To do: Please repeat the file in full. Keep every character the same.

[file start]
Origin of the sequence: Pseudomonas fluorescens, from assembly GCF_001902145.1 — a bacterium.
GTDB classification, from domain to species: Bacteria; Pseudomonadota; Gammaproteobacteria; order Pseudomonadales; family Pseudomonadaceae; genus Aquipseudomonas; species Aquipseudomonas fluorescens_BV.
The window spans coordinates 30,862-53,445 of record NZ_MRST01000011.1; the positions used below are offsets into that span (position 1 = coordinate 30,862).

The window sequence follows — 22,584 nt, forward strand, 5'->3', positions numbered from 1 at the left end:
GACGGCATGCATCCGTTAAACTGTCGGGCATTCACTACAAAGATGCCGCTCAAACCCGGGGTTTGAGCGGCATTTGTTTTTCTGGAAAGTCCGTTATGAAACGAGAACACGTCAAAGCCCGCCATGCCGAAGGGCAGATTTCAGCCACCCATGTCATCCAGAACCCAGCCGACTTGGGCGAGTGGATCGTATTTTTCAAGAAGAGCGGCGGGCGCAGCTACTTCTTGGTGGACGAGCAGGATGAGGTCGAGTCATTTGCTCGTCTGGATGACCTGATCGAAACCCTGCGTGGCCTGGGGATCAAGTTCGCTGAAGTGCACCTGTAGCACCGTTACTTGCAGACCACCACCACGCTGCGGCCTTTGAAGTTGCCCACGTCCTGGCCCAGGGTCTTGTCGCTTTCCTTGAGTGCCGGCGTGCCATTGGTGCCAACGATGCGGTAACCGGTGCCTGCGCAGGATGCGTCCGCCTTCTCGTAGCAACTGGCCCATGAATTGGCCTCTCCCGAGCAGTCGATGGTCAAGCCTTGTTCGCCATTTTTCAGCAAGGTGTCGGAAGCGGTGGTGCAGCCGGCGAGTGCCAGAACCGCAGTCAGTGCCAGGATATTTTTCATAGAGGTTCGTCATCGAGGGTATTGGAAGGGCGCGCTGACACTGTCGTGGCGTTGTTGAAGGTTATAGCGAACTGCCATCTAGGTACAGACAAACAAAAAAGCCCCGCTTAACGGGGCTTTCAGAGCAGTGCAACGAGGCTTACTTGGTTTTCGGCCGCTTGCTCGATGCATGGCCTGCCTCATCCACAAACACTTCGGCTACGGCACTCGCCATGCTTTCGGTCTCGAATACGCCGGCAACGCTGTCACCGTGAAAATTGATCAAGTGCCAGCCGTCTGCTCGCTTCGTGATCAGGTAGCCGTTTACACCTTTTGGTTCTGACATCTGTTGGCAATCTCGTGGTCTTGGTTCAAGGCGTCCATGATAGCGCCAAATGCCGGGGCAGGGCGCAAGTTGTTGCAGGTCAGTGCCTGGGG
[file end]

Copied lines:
Origin of the sequence: Pseudomonas fluorescens, from assembly GCF_001902145.1 — a bacterium.
GTDB classification, from domain to species: Bacteria; Pseudomonadota; Gammaproteobacteria; order Pseudomonadales; family Pseudomonadaceae; genus Aquipseudomonas; species Aquipseudomonas fluorescens_BV.
The window spans coordinates 30,862-53,445 of record NZ_MRST01000011.1; the positions used below are offsets into that span (position 1 = coordinate 30,862).

The window sequence follows — 22,584 nt, forward strand, 5'->3', positions numbered from 1 at the left end:
GACGGCATGCATCCGTTAAACTGTCGGGCATTCACTACAAAGATGCCGCTCAAACCCGGGGTTTGAGCGGCATTTGTTTTTCTGGAAAGTCCGTTATGAAACGAGAACACGTCAAAGCCCGCCATGCCGAAGGGCAGATTTCAGCCACCCATGTCATCCAGAACCCAGCCGACTTGGGCGAGTGGATCGTATTTTTCAAGAAGAGCGGCGGGCGCAGCTACTTCTTGGTGGACGAGCAGGATGAGGTCGAGTCATTTGCTCGTCTGGATGACCTGATCGAAACCCTGCGTGGCCTGGGGATCAAGTTCGCTGAAGTGCACCTGTAGCACCGTTACTTGCAGACCACCACCACGCTGCGGCCTTTGAAGTTGCCCACGTCCTGGCCCAGGGTCTTGTCGCTTTCCTTGAGTGCCGGCGTGCCATTGGTGCCAACGATGCGGTAACCGGTGCCTGCGCAGGATGCGTCCGCCTTCTCGTAGCAACTGGCCCATGAATTGGCCTCTCCCGAGCAGTCGATGGTCAAGCCTTGTTCGCCATTTTTCAGCAAGGTGTCGGAAGCGGTGGTGCAGCCGGCGAGTGCCAGAACCGCAGTCAGTGCCAGGATATTTTTCATAGAGGTTCGTCATCGAGGGTATTGGAAGGGCGCGCTGACACTGTCGTGGCGTTGTTGAAGGTTATAGCGAACTGCCATCTAGGTACAGACAAACAAAAAAGCCCCGCTTAACGGGGCTTTCAGAGCAGTGCAACGAGGCTTACTTGGTTTTCGGCCGCTTGCTCGATGCATGGCCTGCCTCATCCACAAACACTTCGGCTACGGCACTCGCCATGCTTTCGGTCTCGAATACGCCGGCAACGCTGTCACCGTGAAAATTGATCAAGTGCCAGCCGTCTGCTCGCTTCGTGATCAGGTAGCCGTTTACACCTTTTGGTTCTGACATCTGTTGGCAATCTCGTGGTCTTGGTTCAAGGCGTCCATGATAGCGCCAAATGCCGGGGCAGGGCGCAAGTTGTTGCAGGTCAGTGCCTGGGG